Name ID 2062
Extract Author: Dr. Chris Daborn
Page Number: 372
Extract Date: June 4 2005
Pastoralists have been described as the original Conservationists - which might be thought paradoxical when there is such an influential body of opinion that views Pastoralists as a threat to wildlife conservation. All the lands of Northern Tanzania that harbour the remnants of the once huge populations of wildlife are lands which, until comparatively recently, were also universally sustainably supporting Pastoralists. If pastoralism posed such a threat then why was such a diverse and abundant population of wildlife found in these lands? The reality is of course that Pastoralists do not pose a threat to wildlife. It has been shown, from as long ago as the first millennium BC, that wildlife can survive with Pastoralists. However if, as it now seems possible, pastoralism were to fail B the question that would need to be urgently addressed is - Can wildlife survive without Pastoralists?
Pastoralism is an eco-friendly practice that in Tanzania is rapidly approaching a crisis of sustainability. The core problem is one of an ever decreasing amount of watered rangeland to range on. It is generally accepted that Pastoralists are specialists at surviving on marginal lands which, due to inadequate and unevenly distributed rainfall, are semi-arid and largely unsuited to the cultivation of crops. In earlier times these semi-arid rangelands were left relatively undisturbed whilst cultivators concentrated their efforts of toil, tillage and pillage on the more fertile and higher rainfall areas. Rangelands, despite the problem of an inadequate distribution of water, lend themselves to a sustainable extensive system of livestock production. This system is so successful that for zero cost in imported materials more than 70% of the meat consumed in Tanzania [and Nairobi!] is produced by Pastoralists from the rangelands of North, West and Central Tanzania. This major contribution to the national economy seems curiously to receive very little if any recognition and the consequent paucity of institutional support, if not outright adverse policy environment, is inexorably bringing the system into crisis.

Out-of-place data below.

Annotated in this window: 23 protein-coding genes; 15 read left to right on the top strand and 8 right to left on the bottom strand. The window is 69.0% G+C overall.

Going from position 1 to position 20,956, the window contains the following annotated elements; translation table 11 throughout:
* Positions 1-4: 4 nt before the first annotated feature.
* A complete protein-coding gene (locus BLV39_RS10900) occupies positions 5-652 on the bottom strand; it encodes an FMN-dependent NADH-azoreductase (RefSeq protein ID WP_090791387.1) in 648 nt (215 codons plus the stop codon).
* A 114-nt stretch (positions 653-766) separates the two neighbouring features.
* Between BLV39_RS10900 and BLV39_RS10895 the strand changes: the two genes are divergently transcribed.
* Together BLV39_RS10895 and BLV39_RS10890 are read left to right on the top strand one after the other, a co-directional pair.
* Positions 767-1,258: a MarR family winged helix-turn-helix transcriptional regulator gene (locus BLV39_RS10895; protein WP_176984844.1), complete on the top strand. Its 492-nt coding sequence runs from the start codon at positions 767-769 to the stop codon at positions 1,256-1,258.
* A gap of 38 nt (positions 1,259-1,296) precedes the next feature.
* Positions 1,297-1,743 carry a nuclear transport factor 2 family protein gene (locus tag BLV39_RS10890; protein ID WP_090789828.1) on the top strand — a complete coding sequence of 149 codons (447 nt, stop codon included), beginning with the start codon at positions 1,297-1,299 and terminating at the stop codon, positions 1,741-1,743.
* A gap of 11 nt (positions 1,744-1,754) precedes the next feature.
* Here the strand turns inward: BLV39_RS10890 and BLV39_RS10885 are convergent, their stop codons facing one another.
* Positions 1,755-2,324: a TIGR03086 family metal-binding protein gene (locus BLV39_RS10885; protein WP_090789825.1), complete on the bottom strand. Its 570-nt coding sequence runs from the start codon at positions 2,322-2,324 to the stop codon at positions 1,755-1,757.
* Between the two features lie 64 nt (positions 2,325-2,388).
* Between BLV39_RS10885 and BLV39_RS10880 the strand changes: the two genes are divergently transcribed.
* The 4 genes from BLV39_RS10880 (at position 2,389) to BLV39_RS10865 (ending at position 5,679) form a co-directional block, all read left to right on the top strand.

What makes the rangelands so productive and healthy for livestock is the quality of the grazing and the relatively low challenge from vector borne disease transmitted by ticks and tsetse flies. It can and has supported massive populations of livestock and wildlife. What is more the two populations are not, as so many believe, mutually exclusive. This is because livestock are largely grazers and wildlife are largely browsers. There is in fact a benefit in terms of an improvement in the quality and quantity of edible plant matter available if the two populations are allowed to integrate. Both Pastoralists and wildlife have long co-existed as living proof of this fact and thus it was normal to find large herds of livestock sharing and successfully exploiting the rangeland resource with equally large and diverse species of wildlife. The Pastoralists, as specialist extensive system livestock managers, have centuries of experience at managing the range and have developed knowledge and practices that sustain and improve the grazing and conserve the water sources B practises that the wildlife benefited from in equal measure.